50th International Congress on Medieval Studies

Peacock niche, Hagios Polyeuktos. Archaeological Museum, Istanbul (5985).
Photo: Dina Boero

Conference Date May 14, 2015–May 17, 2015
Location Medieval Institute
Western Michigan University
Kalamazoo, MI 49008

Call for Papers

Applications will be accepted from Jul 28, 2014–Sep 15, 2014.

Paper Information

How to Propose a Paper

Epigrams on Art in Byzantium
Organizer and presider: Dr. Ivan Drpić, University of Washington, Seattle

The cohabitation and synergy of the physical object and the inscribed verse was a common facet of daily life in Byzantium. From monumental architecture to pieces of jewelry, seals, and even coins, a range of Byzantine objects bore verse inscriptions, or epigrams. While philologists and literary historians have furthered our understanding of Byzantine epigrammatic poetry in recent years, art historians have only begun to integrate the evidence of epigrams in the study of Byzantine art, aesthetics, and material culture. There is a great deal to be learned from engaging with this tremendously rich yet lamentably understudied evidence. How does the epigram inflect, transform, and empower the object it accompanies? How does it frame or guide the viewer’s sensorial, cognitive, and emotional responses? If poetic inscriptions, as scholars have convincingly argued, were commonly read aloud by the Byzantines, how does the experience of the epigram as performed speech affect the viewer’s interaction with the object? What is the ritual dimension of inscribed verse and how may it relate to liturgical rites, commemorative prayers, solemn vows, or magical incantations? What is the agency of poetic inscriptions beyond verbal communication? What role does the visual aspect, materiality, and spatial presentation of the written word play in making the inscription “legible”? How does the epigram function as a social tool, a site for the construction of identity for the object’s commissioner, donor, or maker? Can we speak about an epigrammatic discourse on art, and if yes, how does this discourse interact with or differ from the discourses on art formulated in theology and rhetoric? This session seeks contributions that take a fresh and penetrating look at the complex interplay between art and epigrammatic poetry in Byzantine culture.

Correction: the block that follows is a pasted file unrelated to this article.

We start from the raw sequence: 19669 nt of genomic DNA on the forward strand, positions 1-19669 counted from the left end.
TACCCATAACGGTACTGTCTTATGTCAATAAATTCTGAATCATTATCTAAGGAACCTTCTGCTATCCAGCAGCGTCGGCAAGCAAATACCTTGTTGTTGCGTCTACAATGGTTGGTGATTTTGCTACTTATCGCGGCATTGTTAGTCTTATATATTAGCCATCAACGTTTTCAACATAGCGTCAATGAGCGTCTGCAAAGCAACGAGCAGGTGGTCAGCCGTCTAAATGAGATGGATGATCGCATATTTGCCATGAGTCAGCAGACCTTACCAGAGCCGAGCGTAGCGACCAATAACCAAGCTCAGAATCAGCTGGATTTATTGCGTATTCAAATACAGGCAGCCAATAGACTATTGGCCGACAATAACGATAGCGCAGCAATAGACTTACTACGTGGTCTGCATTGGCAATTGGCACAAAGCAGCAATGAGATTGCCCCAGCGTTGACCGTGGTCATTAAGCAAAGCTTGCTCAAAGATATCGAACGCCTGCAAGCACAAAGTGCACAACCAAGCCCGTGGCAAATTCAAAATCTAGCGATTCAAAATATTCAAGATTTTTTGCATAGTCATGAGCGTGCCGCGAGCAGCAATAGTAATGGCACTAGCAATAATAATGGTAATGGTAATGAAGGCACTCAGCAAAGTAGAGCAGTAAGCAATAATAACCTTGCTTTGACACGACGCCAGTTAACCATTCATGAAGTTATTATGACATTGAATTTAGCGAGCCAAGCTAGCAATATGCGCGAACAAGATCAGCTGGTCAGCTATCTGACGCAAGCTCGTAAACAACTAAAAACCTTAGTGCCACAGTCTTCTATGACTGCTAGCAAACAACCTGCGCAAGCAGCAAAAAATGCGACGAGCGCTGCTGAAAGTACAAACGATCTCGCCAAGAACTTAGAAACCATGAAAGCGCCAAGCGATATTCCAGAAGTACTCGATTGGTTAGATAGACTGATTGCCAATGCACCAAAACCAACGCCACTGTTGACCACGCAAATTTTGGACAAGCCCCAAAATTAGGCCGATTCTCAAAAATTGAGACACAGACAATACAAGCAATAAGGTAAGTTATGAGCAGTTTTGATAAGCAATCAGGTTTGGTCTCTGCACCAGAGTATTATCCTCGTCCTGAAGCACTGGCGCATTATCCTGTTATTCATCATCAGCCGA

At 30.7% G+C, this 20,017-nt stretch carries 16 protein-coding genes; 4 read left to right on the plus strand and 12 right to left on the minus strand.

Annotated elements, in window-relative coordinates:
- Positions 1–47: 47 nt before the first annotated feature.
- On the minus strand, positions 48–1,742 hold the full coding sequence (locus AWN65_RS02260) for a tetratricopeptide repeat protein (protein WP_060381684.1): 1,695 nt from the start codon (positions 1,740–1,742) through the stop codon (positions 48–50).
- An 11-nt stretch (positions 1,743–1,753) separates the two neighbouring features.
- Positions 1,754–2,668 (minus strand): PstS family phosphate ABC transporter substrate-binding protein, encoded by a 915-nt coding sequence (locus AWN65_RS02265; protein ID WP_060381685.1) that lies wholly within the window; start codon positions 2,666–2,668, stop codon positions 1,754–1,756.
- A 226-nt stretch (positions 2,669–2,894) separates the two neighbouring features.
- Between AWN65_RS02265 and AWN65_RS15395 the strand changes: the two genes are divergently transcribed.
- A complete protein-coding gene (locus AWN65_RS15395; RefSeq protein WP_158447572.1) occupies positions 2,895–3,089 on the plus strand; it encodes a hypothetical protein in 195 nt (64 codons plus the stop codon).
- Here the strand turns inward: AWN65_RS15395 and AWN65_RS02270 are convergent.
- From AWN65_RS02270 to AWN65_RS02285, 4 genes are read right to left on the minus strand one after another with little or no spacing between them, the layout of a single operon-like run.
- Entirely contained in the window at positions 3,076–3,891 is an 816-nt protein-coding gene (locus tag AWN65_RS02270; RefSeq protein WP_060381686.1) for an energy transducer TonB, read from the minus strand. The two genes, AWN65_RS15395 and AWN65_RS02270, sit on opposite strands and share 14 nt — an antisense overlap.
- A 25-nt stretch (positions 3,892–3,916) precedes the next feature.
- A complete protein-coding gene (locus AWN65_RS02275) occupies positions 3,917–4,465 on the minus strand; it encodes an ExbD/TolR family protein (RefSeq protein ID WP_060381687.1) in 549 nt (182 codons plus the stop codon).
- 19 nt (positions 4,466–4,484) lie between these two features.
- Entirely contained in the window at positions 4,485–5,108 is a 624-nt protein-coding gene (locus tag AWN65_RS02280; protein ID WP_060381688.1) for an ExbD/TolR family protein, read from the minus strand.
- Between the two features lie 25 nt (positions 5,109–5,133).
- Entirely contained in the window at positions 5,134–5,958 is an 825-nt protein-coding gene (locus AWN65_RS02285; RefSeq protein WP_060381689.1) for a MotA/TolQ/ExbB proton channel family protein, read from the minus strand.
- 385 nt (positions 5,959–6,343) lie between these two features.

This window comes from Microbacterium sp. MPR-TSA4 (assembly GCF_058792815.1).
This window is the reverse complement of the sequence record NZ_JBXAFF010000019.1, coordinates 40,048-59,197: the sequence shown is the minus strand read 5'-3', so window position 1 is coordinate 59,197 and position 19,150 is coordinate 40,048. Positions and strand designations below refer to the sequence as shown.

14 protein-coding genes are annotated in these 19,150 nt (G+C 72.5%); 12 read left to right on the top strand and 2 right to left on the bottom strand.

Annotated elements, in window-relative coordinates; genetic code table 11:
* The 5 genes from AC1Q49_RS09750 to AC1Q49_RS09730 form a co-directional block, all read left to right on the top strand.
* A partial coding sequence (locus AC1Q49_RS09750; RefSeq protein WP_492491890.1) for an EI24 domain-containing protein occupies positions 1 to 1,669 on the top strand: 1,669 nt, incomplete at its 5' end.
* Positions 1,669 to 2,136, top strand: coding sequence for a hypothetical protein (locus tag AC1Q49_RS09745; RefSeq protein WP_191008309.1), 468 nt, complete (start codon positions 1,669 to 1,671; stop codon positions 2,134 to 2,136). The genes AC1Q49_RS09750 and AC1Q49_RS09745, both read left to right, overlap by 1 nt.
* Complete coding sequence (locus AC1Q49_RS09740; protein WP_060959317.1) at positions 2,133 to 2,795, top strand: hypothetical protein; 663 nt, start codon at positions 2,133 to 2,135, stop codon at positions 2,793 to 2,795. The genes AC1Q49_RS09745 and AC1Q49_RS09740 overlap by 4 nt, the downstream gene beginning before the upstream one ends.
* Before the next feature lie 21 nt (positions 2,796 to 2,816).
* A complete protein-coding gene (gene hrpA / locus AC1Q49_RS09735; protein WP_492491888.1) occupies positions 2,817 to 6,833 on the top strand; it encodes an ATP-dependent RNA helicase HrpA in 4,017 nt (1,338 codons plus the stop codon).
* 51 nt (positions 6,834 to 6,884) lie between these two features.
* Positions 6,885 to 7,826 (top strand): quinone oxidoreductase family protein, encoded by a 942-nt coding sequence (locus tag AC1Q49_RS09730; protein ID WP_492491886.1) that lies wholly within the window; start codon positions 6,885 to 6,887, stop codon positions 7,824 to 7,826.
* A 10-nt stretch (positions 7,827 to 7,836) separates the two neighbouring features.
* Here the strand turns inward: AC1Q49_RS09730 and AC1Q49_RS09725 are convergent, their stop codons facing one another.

Papers are invited for Epigrams on Art in Byzantium, a Mary Jaharis Center sponsored session at the 50th International Congress on Medieval Studies, Western Michigan University, Kalamazoo, May 14–17, 2015.

Paper proposals must be submitted through the Mary Jaharis Center website. The deadline for submission is September 15, 2014. Proposals should include:

  • Proposed paper title
  • Paper abstract (about 300 words)
  • CV

Successful applicants will be notified by October 1, 2014.

The Mary Jaharis Center will reimburse session participants up to $500 maximum for US residents and up to $1000 maximum for those coming abroad. Funding is through reimbursement only; advance funding cannot be provided. Eligible expenses include conference registration, transportation, and food and lodging. Receipts are required for reimbursement.

Please contact Brandie Ratliff, Director, Mary Jaharis Center for Byzantine Art and Culture with any questions.

50 GODDARD AVE
BROOKLINE, MA 02445
617-850-1242
mjcbac@hchc.edu

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THE MARY JAHARIS CENTER
for Byzantine Arts and Culture

Founded in 2010 through a generous gift from the Jaharis Family Foundation, the Mary Jaharis Center for Byzantine Art and Culture is dedicated to the promotion and advancement of knowledge about the rich heritage of Byzantine art and culture.

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